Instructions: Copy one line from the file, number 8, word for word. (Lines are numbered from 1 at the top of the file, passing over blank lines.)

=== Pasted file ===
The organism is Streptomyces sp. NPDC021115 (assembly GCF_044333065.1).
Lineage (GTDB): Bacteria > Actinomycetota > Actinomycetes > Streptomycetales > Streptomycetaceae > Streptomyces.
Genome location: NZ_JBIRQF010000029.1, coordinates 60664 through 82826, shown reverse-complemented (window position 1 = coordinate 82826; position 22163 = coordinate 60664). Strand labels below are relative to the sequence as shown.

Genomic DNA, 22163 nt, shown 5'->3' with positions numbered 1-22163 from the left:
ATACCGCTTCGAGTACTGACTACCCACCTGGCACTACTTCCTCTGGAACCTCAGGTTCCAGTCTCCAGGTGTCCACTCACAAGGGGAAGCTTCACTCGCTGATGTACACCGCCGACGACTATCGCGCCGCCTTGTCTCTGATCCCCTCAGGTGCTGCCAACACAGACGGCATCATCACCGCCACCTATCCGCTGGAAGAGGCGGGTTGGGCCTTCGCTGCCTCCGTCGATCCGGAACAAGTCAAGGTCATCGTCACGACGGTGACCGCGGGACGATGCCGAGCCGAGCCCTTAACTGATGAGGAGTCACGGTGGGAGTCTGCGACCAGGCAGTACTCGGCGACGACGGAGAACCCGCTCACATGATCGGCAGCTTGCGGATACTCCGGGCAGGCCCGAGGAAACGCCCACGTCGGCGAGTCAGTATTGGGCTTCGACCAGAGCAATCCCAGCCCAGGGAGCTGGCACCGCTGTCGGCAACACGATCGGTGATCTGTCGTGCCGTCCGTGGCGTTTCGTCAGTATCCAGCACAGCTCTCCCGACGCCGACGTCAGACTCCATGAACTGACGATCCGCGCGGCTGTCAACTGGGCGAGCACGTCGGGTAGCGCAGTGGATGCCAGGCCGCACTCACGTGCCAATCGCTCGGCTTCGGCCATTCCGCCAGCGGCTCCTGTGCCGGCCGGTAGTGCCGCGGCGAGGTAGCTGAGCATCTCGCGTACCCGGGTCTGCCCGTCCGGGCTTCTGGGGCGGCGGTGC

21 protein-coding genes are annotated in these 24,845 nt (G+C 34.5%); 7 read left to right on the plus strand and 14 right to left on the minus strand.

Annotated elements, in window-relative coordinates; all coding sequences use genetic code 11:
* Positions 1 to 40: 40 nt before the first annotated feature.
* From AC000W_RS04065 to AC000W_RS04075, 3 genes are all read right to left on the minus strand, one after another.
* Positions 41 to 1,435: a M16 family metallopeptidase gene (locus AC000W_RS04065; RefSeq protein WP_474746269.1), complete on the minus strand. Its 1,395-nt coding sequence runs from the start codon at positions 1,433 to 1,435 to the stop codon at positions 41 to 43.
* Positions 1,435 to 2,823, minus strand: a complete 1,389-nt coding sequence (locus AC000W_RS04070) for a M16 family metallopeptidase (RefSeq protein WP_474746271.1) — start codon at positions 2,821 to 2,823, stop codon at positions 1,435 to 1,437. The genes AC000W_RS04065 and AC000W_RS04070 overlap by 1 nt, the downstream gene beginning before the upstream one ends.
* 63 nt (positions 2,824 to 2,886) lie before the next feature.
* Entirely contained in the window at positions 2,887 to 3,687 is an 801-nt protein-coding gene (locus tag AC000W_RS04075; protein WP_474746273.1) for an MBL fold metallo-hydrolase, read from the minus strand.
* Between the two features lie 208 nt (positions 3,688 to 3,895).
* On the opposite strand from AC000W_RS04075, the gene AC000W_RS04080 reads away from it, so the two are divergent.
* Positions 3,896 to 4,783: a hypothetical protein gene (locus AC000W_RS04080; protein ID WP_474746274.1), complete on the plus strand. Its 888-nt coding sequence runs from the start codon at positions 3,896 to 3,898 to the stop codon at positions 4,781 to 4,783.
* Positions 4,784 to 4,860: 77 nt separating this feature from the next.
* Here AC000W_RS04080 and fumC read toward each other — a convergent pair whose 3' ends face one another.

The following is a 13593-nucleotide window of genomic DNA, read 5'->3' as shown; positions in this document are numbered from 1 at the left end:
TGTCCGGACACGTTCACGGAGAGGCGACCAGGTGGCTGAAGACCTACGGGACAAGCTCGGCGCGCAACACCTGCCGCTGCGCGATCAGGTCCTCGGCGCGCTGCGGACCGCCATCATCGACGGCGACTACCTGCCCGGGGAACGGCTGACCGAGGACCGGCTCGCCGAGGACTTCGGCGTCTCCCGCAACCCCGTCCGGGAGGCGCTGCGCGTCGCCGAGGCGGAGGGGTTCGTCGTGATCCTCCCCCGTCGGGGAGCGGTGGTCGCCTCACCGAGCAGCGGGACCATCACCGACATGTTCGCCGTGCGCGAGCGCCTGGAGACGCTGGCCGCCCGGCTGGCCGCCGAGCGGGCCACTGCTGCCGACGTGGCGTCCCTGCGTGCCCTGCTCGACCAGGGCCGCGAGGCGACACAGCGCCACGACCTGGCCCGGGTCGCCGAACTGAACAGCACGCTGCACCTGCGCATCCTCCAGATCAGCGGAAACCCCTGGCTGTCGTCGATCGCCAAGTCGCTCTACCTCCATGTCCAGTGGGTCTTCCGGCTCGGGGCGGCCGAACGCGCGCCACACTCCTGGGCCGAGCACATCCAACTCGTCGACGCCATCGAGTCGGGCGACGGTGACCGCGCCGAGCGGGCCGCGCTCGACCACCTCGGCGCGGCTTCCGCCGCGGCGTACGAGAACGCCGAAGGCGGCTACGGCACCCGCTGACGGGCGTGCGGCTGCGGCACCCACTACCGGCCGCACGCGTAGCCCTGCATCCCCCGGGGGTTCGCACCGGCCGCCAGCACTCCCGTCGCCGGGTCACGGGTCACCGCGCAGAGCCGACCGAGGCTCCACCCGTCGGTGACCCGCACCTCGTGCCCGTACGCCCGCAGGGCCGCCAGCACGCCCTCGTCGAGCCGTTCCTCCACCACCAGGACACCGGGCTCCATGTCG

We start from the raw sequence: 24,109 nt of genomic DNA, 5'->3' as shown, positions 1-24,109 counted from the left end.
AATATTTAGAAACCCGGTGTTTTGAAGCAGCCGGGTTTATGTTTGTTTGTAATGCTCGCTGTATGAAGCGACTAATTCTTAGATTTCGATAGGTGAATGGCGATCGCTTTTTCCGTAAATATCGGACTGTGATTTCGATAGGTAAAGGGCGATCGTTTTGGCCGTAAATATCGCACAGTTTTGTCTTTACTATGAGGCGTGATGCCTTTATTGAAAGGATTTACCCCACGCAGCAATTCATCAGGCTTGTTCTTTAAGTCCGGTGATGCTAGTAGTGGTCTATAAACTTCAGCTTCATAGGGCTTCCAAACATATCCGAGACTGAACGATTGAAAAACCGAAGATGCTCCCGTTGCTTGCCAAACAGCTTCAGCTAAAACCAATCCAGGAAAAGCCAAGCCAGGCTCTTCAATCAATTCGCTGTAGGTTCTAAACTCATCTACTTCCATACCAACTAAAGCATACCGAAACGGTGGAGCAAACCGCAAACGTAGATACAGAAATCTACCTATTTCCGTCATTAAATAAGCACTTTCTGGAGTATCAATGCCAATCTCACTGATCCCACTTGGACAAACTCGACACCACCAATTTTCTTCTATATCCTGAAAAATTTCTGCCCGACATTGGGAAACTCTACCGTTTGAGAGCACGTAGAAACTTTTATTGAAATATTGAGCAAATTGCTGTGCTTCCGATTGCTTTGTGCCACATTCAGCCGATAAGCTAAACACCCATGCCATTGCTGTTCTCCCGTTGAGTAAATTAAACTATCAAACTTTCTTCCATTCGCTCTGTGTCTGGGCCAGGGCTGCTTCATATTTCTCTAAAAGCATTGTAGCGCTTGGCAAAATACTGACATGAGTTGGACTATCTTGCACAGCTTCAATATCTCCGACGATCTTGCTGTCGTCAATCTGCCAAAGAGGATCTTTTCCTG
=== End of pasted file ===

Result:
* Positions 1 to 40: 40 nt before the first annotated feature.